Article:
Margaret Rao, President of CUSJ, tells Canadian Unitarians why it is more important than ever to have a social justice organization that is free to speak truth to power on social issues. (Delivered to First Unitarian Congregation of Toronto, 2015 03 22
Good morning everyone! My name is Margaret Rao and I am the current President of Canadian Unitarians for Social Justice, otherwise known as CUSJ. It’s been twenty years since I first walked through the doors of this sanctuary with the expressed wish of joining the Choir. Two decades down the road, (where does the time go?) I’m still in the Choir and it’s never sounded better. I feel blessed to have such inspired and committed leaders as Dallas and Shawn in these challenging and rapidly changing times. It was the music & words from the pulpit plus making people connections here, that drew me happily into the Unitarian fold.
But what keeps me here is the work for justice, especially now that I have taken on the rather serious mantle of President of the one and only national social justice arm of the Unitarian movement in Canada. Before retiring, the greater part of my career was spent teaching English as a Second Language to new Canadians. In my last teaching years, more and more people were arriving as refugees from repressive regimes. The ESL classroom was a welcoming place and a safe haven for anyone who walked through its doors. The students shared a common goal of learning English in the hopes of becoming a Canadian citizen one day. We listened to one other and shared our stories, but most of all, we cared for one another and recognized our common humanity beneath surface differences. We also made time for song and laughter and tried not to take ourselves too seriously. My ESL class was a micro ‘world community’, a living testament to my newly found faith’s stated ‘goal of world community with peace, liberty and justice for all.’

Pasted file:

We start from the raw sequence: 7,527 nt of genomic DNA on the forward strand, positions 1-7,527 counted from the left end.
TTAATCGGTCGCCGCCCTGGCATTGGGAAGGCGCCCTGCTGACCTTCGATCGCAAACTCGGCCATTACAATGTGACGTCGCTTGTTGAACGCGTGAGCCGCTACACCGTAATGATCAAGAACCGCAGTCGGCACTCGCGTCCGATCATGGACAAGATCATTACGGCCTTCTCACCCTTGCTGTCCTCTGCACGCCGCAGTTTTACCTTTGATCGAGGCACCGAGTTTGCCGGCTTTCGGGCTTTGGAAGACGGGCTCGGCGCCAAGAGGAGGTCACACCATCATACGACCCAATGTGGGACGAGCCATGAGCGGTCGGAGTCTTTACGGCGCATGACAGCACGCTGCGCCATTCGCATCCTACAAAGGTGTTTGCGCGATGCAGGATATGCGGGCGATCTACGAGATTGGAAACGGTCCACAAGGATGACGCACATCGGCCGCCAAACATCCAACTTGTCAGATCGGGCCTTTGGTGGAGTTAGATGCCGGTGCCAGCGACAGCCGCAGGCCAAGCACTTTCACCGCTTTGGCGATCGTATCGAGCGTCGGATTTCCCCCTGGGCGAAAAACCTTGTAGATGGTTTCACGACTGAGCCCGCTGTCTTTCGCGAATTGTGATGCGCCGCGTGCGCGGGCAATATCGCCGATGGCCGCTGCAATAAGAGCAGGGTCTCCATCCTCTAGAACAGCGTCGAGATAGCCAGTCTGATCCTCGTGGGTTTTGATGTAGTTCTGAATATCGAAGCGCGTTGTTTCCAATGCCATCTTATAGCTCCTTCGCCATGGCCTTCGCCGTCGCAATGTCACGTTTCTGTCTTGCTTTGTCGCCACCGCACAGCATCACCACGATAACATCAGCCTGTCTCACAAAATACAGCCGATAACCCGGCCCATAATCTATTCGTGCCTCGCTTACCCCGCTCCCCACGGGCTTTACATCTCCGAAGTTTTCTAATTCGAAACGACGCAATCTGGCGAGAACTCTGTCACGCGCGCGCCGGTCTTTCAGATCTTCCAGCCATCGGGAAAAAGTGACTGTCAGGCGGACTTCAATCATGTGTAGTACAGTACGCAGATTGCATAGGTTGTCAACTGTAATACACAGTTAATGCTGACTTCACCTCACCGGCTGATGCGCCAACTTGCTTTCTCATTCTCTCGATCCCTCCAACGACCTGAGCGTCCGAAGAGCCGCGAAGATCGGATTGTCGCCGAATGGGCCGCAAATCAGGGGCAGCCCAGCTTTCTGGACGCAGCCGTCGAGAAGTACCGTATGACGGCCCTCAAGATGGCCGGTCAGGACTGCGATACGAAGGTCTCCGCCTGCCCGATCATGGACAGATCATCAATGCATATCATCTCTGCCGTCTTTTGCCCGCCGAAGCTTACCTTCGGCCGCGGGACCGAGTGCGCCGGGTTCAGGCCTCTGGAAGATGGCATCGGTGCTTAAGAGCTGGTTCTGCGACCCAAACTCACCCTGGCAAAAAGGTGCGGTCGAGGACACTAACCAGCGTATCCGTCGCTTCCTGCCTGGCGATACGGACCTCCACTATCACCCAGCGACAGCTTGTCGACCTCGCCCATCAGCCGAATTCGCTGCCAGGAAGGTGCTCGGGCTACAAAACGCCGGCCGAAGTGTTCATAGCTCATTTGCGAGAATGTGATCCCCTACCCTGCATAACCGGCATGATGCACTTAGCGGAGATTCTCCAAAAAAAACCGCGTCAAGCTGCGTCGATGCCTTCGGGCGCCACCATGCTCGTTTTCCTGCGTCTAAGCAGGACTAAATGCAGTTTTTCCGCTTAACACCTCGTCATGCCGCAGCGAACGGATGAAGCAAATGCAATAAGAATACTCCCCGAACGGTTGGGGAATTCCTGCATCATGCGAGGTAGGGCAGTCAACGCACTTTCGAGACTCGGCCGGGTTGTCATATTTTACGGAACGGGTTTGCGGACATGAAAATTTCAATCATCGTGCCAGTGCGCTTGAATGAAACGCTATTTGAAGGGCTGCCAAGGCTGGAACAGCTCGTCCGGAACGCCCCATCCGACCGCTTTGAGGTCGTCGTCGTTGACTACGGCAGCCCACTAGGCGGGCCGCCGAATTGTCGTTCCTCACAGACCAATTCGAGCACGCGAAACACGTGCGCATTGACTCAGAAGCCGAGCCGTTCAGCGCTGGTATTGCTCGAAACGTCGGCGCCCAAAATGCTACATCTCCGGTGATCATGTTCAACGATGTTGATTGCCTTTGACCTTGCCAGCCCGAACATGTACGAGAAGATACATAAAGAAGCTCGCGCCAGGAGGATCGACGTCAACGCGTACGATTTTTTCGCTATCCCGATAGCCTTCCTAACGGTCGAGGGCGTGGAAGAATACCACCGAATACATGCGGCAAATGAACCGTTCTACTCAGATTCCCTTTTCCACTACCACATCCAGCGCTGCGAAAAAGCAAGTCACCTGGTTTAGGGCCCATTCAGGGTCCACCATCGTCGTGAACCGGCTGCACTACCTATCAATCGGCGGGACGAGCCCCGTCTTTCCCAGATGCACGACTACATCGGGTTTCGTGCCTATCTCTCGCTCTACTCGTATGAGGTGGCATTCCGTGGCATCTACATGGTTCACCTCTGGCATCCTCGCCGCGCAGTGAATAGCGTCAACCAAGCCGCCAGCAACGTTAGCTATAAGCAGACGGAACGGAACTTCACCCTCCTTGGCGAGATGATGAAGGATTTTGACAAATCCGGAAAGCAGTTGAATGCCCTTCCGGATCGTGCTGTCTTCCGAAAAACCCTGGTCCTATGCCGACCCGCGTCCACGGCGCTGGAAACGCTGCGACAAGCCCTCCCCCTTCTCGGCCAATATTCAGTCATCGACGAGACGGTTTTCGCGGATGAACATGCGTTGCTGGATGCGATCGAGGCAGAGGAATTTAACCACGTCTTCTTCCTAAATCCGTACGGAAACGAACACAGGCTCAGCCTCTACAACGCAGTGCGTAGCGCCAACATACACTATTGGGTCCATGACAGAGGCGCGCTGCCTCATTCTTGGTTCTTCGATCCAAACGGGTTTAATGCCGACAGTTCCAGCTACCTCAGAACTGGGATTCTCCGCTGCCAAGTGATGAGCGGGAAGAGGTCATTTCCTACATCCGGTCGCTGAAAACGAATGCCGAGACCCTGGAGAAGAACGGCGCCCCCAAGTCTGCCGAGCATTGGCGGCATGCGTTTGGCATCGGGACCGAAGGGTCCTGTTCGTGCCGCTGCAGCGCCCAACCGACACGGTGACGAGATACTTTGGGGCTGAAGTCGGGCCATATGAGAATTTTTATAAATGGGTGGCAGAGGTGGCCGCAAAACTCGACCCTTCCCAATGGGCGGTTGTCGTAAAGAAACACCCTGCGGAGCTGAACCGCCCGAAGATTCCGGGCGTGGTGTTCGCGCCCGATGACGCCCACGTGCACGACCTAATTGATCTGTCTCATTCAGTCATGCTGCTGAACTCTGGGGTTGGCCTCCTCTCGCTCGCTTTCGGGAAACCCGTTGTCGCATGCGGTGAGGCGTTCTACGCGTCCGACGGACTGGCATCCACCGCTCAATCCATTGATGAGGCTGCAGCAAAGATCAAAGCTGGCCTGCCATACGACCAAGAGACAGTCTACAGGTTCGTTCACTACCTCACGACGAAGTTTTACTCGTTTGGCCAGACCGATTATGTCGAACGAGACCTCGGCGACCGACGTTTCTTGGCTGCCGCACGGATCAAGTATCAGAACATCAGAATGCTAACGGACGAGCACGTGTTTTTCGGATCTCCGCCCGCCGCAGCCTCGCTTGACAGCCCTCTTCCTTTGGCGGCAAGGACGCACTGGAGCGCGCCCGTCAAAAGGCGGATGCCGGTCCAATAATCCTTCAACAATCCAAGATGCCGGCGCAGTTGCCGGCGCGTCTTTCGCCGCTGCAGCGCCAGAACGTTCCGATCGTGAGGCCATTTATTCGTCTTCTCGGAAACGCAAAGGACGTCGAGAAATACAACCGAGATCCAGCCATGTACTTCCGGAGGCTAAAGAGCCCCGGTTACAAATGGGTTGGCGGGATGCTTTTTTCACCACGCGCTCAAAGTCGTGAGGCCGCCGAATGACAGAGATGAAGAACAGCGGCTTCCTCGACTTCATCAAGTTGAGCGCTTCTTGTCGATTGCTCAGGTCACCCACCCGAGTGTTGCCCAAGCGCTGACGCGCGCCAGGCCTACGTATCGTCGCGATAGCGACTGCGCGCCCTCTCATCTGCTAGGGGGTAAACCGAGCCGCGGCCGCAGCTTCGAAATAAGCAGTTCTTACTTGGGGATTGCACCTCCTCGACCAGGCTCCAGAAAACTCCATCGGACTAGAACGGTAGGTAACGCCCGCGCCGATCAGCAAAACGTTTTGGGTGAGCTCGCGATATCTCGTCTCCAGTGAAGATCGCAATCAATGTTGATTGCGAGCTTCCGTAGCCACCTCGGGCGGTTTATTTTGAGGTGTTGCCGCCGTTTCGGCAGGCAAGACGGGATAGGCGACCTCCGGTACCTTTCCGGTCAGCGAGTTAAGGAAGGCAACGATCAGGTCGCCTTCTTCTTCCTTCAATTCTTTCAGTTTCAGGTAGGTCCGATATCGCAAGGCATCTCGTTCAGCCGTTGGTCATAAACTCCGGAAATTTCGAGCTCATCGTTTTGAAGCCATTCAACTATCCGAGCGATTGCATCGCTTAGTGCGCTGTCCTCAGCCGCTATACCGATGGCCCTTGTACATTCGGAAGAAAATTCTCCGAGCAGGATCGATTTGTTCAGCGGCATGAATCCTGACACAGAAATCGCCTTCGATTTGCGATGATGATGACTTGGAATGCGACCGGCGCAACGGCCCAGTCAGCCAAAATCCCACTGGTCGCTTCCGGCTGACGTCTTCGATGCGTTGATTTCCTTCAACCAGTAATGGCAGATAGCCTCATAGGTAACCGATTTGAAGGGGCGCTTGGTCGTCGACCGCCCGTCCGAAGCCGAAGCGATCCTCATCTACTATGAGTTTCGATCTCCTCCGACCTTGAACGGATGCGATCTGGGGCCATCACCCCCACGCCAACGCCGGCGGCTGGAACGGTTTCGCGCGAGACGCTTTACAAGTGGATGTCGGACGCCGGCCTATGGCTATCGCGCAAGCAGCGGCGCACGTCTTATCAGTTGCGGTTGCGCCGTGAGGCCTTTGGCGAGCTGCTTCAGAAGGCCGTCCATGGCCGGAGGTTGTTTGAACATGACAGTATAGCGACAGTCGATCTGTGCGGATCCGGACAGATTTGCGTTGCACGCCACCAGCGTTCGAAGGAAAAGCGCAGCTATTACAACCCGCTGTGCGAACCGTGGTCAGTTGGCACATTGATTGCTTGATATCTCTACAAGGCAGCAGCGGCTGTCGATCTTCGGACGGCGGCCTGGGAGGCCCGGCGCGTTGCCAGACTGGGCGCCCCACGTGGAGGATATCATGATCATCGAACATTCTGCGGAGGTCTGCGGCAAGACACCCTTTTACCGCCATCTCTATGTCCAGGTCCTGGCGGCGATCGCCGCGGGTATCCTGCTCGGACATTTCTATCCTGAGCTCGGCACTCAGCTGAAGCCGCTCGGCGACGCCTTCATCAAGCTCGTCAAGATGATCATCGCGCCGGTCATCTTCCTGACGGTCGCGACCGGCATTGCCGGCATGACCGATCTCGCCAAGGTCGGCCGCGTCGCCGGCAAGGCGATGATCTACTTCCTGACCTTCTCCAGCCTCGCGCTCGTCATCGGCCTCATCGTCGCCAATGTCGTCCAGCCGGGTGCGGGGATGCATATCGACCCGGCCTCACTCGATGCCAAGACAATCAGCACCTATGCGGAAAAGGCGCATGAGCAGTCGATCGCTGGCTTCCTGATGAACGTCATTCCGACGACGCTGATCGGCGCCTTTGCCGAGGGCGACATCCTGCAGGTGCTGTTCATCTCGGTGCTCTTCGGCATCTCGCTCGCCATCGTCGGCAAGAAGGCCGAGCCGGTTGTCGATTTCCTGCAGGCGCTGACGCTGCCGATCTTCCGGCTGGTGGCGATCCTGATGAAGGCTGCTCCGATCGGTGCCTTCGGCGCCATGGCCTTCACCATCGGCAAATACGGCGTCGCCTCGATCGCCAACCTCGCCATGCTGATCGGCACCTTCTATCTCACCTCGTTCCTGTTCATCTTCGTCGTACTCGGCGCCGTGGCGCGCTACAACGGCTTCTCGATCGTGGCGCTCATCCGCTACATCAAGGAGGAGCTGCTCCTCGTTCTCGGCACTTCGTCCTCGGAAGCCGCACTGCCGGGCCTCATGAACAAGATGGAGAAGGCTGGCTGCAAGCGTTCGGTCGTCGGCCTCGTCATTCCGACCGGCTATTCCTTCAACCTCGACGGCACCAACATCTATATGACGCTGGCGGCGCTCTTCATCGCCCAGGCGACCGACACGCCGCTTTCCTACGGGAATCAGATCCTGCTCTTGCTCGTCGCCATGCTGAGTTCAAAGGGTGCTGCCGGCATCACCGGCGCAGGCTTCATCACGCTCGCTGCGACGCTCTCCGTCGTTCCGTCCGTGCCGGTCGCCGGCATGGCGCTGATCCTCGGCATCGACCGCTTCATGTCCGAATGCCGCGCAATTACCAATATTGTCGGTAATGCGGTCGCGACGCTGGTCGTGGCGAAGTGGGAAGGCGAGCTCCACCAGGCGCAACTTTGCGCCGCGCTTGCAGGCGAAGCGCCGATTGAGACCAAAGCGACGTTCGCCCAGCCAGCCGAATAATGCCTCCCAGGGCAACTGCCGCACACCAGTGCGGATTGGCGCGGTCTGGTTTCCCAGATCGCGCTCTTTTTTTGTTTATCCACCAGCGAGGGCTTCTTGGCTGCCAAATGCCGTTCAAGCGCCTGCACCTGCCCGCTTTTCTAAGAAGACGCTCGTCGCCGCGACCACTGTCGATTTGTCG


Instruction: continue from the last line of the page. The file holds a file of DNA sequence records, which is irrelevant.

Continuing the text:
But sadly, twenty years ago the political landscape began to change dramatically in Ontario. The government of the day began slashing our cherished public programs in the name of balanced budgets. Education and the environment, health care and social housing were particularly hard hit. Downloading of services from the federal to the provincial to the municipalities began in earnest. Outsourcing of jobs, in the private as well as the public sector, resulted in many good jobs and needed services, being lost. Scandals and tragic loss of lives and livelihoods followed in its wake.
It was for these very reasons that CUSJ came into being on a cold January night in 1996. The first meeting with 79 members from congregations in the Greater Toronto Area, took place right here at Toronto First. Longtime member, Doug Rutherford, was the first elected President and our very own wise elder, Eryl Court became CUSJ’s first Secretary. We have now come full circle and I stand before you, the second chosen President of CUSJ from Toronto First. I reluctantly accepted the nomination last year when our beloved and brilliant threeterm President, the Reverend Frances Deverell, announced she was stepping down.